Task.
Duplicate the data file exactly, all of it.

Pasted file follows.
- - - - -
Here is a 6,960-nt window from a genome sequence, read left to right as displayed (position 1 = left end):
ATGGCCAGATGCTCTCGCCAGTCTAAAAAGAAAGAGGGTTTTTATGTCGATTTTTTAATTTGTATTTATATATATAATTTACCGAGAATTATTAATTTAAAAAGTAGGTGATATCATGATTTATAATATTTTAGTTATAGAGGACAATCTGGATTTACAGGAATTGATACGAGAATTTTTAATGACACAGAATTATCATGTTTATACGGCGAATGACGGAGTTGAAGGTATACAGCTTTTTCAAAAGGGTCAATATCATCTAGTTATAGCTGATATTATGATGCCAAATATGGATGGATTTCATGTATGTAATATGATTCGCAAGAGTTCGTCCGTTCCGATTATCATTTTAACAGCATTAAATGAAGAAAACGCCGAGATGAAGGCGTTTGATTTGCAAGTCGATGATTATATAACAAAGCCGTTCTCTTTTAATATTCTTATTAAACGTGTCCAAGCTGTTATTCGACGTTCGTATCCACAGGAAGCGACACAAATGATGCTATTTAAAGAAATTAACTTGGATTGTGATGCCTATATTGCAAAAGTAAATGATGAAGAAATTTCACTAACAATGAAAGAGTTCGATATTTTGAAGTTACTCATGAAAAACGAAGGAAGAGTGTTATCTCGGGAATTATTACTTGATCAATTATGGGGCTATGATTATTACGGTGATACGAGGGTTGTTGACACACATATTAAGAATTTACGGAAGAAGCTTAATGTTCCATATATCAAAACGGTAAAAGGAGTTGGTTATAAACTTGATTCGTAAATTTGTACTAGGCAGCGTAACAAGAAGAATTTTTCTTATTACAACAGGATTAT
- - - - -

Here is a 6,960-nt window from a genome sequence, read left to right as displayed (position 1 = left end):
ATGGCCAGATGCTCTCGCCAGTCTAAAAAGAAAGAGGGTTTTTATGTCGATTTTTTAATTTGTATTTATATATATAATTTACCGAGAATTATTAATTTAAAAAGTAGGTGATATCATGATTTATAATATTTTAGTTATAGAGGACAATCTGGATTTACAGGAATTGATACGAGAATTTTTAATGACACAGAATTATCATGTTTATACGGCGAATGACGGAGTTGAAGGTATACAGCTTTTTCAAAAGGGTCAATATCATCTAGTTATAGCTGATATTATGATGCCAAATATGGATGGATTTCATGTATGTAATATGATTCGCAAGAGTTCGTCCGTTCCGATTATCATTTTAACAGCATTAAATGAAGAAAACGCCGAGATGAAGGCGTTTGATTTGCAAGTCGATGATTATATAACAAAGCCGTTCTCTTTTAATATTCTTATTAAACGTGTCCAAGCTGTTATTCGACGTTCGTATCCACAGGAAGCGACACAAATGATGCTATTTAAAGAAATTAACTTGGATTGTGATGCCTATATTGCAAAAGTAAATGATGAAGAAATTTCACTAACAATGAAAGAGTTCGATATTTTGAAGTTACTCATGAAAAACGAAGGAAGAGTGTTATCTCGGGAATTATTACTTGATCAATTATGGGGCTATGATTATTACGGTGATACGAGGGTTGTTGACACACATATTAAGAATTTACGGAAGAAGCTTAATGTTCCATATATCAAAACGGTAAAAGGAGTTGGTTATAAACTTGATTCGTAAATTTGTACTAGGCAGCGTAACAAGAAGAATTTTTCTTATTACAACAGGATTAT